Seattle based rock band My Goodness will release their new full-length album titled Shiver + Shake on June 24 via Votiv Music. The thirteen track record was recorded and produced by esteemed Seattle producer Rick Parashar (Pearl Jam, Alice In Chains, Blind Melon) at London Bridge Studio.
Consisting of singer/guitarist Joel Schneider and drummer Andy Lum, My Goodness formed in Seattle in 2008 and quickly took the Northwest by storm with their feverish concoction of blues-infused rock. The duo spent years honing their songwriting and playing to growing crowds with bands like Bosnian Rainbows, The Thermals, The Cave Singers and Augustines; all of which has led to this pivotal, career defining moment, the release of their new album, Shiver + Shake.
My Goodness’ connection to the Seattle music they grew up on is strikingly audible. Bands from Nirvana and Soundgarden, to bands from the early ’00s Seattle scene such as Botch, Blood Brothers, Murder City Devils and Harkonen were on heavy rotation for Schneider and Lum throughout their formative years. Dig deeper still and you find them tapping into a rich seam of blues, old and new – from Muddy Waters through Junior Kimbrough and RL Burnside to the musical sass of Jon Spencer Blues Explosion. Though a very different prospect, the energy, intensity and attitude of hardcore and the groove of the blues feeds into everything My Goodness does. Ultimately it’s all rock music though. Big throbbing rock music.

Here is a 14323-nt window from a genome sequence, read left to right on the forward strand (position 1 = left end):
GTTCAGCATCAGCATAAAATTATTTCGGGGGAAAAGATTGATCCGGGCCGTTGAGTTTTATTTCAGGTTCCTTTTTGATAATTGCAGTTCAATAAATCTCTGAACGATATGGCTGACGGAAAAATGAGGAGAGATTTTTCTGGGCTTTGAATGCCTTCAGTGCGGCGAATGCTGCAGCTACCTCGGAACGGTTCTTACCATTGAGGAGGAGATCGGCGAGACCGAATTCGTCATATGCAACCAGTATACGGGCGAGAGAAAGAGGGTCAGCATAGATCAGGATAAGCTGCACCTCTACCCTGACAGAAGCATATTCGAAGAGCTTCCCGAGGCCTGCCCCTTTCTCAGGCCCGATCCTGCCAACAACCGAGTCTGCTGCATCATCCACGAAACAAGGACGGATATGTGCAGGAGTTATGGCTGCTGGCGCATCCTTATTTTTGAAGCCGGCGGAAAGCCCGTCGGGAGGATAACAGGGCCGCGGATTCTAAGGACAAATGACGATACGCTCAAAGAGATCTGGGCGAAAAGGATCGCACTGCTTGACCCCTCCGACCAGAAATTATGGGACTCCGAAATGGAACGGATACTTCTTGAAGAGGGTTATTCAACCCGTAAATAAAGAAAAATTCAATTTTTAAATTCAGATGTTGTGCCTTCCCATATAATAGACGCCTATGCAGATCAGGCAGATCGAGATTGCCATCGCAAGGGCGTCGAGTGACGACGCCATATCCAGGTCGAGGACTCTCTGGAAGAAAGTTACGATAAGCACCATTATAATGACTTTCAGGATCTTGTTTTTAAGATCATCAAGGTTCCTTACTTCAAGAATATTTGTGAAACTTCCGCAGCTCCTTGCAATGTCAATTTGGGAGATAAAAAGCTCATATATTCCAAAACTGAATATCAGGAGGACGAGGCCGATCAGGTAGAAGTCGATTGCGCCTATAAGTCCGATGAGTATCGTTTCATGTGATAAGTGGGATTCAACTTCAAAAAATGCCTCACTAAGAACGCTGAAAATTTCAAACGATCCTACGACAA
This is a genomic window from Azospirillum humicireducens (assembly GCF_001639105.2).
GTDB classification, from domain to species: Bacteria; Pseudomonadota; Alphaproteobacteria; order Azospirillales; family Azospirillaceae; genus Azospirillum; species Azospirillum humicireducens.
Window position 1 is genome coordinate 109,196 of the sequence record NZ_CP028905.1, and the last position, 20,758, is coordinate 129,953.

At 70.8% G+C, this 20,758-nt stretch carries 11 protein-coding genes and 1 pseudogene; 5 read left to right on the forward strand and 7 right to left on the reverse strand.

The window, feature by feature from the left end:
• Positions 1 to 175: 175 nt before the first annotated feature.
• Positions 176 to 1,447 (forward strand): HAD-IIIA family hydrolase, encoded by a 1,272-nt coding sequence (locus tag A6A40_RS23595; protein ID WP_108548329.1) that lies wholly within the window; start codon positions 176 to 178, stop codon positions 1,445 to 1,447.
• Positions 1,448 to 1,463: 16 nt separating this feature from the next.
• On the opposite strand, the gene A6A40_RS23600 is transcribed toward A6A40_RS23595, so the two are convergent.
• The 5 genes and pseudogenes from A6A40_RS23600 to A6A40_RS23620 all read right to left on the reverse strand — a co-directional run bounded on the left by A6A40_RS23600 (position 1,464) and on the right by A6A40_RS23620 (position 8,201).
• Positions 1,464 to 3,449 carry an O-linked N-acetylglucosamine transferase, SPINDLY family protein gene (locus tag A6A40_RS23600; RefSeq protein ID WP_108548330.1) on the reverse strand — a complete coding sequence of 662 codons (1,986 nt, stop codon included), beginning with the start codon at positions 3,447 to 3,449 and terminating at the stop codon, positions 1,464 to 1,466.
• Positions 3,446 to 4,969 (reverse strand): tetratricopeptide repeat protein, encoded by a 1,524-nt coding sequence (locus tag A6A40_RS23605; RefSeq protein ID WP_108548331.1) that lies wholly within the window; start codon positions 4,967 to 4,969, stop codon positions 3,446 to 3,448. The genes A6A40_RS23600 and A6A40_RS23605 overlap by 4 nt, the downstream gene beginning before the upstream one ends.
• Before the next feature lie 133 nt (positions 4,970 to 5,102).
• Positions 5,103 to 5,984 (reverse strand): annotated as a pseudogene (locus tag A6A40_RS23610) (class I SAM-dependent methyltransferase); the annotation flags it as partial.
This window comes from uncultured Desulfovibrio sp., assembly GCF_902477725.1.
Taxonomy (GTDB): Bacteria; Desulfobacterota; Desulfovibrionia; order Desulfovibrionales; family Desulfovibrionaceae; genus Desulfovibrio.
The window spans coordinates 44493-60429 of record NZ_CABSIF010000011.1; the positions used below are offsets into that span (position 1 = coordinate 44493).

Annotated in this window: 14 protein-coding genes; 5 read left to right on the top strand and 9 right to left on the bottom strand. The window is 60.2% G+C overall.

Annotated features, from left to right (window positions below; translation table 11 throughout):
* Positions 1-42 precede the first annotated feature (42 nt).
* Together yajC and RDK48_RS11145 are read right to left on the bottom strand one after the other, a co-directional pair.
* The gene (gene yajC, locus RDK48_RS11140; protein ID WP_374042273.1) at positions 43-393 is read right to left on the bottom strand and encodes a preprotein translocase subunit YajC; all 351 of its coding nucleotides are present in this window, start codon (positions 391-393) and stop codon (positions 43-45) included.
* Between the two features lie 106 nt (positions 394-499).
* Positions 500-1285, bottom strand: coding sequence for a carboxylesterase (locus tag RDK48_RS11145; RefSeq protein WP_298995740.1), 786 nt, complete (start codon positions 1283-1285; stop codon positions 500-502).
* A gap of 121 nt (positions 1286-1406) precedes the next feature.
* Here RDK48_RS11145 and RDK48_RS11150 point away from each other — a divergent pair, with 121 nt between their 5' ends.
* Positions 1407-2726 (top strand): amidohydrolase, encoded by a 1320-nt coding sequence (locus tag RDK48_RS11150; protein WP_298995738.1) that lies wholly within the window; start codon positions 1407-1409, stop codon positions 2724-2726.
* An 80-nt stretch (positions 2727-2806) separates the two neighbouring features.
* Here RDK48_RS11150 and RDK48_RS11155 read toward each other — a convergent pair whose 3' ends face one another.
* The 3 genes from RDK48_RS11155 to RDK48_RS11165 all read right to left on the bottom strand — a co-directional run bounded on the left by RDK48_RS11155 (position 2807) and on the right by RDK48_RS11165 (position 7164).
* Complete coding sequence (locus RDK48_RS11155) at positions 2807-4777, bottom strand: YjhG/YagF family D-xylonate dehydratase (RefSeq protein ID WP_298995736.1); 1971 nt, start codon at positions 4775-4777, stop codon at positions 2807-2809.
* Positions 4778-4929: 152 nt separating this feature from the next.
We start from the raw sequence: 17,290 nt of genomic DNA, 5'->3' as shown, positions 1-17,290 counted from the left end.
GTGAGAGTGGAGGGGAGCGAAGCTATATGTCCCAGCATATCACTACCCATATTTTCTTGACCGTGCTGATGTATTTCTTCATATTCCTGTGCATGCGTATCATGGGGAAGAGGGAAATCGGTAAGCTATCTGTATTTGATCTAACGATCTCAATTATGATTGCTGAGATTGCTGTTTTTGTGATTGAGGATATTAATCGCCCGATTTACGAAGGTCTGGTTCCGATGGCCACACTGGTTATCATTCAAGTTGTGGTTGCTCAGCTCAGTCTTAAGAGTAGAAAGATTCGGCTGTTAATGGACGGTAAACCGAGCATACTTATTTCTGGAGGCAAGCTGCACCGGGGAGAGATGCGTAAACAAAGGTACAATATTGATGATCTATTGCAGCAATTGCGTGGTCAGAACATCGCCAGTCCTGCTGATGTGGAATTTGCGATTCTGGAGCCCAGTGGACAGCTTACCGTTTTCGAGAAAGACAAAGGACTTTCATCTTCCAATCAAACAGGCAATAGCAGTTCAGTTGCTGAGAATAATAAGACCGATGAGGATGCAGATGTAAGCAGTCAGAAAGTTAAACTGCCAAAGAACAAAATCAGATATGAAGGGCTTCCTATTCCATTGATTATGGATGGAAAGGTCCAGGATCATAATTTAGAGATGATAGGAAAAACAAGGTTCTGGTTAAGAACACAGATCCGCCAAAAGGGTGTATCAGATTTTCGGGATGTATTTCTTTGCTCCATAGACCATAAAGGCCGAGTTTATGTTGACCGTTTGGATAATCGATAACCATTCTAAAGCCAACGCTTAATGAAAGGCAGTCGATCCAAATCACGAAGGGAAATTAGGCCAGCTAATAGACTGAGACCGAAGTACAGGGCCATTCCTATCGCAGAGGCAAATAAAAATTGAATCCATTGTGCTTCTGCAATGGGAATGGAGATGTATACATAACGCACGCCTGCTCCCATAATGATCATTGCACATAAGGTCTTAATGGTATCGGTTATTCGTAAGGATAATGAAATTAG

In the spring of 2014, My Goodness enlisted the help of friend and local Seattle musician Cody Votalato (The Blood Brothers, Jaguar Love) who joined them as a part time member on bass guitar for their first full U.S. tour. Votalato will continue performing live with the band when possible.
Ghettoblaster recently caught up with the band to discuss their forthcoming effort. This is what they said.
When did you begin writing the material for Shiver + Shake?